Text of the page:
Perhaps you have heard about the research where students were exposed to disturbing images during a college course and their heart rate and blood pressure was monitored. In the beginning, everyone’s levels spiked! But, by the end of the course, some students showed almost no response at all to the same stimulus after being subjected to it every class! This is amazing!
So, the basic take-away from this is that the more realistic our training, the less “aroused” we will likely become to violence. Ask yourself, “Am I training so in role-playing scenarios that mimic real life aggression? Or, am I doing static practice with a freindly, smiling partner?” I think you know which will better prepare you for real life!
While you are at it, ask yourself “Do my techniques rely upon Fine Motor Skills, Complex Motor Skills, or Gross Motor Skills?” If you do an honest inventory, you may be surprised!
The first steps in CombatiXâ„¢ training is to trim the proverbial “fat” from what you do. Please understand I am not suggesting you drop your traditional Martial Arts training. Far from it. Just understand that there is a time and place for everything. If you are in a controlling situation where stress is low and you get to move first, the deteriments of stress are not necessarily yet debilitating. If, however, you find yourself in the middle of a struggle and your heart rate is spiking rapidly, it may be best to rethink what you have previously been taught.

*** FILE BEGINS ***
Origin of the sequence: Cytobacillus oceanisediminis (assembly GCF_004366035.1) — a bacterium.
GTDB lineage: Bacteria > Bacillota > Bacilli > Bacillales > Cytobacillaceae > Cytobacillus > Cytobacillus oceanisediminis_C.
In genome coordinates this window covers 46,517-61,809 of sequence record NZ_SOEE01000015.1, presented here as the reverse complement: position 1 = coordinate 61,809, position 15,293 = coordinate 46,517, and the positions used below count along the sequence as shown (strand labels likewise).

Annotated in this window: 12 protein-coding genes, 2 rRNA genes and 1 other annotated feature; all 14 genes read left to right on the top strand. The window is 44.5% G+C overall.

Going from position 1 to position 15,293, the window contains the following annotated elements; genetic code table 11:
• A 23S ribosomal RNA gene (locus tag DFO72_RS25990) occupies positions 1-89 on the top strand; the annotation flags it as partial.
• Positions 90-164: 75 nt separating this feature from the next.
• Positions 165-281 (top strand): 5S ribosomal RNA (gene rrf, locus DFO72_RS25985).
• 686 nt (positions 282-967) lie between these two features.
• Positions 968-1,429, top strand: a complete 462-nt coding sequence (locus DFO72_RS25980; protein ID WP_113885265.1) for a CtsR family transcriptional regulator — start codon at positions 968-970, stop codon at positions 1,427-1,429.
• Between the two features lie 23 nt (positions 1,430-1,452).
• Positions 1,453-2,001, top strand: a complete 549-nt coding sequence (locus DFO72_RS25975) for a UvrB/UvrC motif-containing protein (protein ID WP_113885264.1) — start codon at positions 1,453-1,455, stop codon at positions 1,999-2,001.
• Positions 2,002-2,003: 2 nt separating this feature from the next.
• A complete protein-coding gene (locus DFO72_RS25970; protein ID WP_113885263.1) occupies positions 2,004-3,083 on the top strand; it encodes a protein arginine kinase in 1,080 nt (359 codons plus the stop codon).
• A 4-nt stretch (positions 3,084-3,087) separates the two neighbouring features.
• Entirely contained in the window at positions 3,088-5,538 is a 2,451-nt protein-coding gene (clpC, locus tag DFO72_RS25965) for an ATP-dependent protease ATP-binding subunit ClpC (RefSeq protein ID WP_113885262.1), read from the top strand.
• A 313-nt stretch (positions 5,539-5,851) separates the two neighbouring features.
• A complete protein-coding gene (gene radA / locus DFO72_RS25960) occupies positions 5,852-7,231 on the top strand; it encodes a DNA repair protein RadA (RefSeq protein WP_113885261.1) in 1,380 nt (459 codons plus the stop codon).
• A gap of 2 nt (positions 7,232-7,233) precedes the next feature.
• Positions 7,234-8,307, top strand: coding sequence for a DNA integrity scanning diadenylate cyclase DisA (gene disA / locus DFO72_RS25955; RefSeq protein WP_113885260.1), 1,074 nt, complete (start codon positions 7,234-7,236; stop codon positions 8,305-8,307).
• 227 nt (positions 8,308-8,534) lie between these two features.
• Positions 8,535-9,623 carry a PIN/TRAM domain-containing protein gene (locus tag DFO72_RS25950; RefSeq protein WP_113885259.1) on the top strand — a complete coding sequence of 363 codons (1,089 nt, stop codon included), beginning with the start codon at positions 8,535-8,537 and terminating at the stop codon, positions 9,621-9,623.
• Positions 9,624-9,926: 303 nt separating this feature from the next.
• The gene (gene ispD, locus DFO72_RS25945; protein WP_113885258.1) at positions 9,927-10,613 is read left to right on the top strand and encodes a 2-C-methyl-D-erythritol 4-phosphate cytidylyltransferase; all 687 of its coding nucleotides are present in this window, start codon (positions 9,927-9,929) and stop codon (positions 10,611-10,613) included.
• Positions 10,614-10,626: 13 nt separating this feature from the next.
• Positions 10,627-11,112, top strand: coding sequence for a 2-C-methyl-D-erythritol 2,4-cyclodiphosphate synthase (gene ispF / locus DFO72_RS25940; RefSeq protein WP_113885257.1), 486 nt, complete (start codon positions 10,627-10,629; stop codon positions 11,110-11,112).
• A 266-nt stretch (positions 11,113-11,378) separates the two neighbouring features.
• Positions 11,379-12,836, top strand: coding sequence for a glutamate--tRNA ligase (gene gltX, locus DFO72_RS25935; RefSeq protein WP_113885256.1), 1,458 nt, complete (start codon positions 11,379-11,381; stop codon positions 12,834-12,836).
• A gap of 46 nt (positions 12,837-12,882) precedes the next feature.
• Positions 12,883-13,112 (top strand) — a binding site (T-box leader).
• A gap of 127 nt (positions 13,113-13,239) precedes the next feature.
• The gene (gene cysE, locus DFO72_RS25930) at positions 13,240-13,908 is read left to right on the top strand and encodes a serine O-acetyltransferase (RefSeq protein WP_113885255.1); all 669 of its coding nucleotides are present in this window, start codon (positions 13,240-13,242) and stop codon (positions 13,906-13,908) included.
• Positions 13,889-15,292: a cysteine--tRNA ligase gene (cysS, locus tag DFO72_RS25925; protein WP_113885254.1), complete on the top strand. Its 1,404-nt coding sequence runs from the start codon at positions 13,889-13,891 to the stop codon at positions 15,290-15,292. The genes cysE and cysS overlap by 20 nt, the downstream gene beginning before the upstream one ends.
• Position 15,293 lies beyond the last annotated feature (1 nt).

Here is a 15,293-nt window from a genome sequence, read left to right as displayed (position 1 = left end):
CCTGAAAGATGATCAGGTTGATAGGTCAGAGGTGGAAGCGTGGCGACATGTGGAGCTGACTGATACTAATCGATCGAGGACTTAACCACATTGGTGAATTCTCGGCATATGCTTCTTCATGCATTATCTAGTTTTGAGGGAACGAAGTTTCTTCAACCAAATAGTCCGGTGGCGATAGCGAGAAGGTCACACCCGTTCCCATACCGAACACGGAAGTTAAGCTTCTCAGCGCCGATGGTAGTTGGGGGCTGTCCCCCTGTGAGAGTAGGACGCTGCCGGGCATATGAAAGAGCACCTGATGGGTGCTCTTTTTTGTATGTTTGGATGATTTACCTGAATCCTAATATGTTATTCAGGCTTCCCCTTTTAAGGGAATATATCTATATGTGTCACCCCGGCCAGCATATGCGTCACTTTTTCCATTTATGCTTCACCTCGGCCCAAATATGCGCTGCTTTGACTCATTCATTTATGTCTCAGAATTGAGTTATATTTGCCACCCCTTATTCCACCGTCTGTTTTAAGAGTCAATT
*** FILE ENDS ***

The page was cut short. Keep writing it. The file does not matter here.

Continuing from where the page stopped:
It is all a matter of understanding how and when to apply what you know! Again, as Grandmaster Moneymaker says, “Knowledge is not power. Application of knowledge is power!”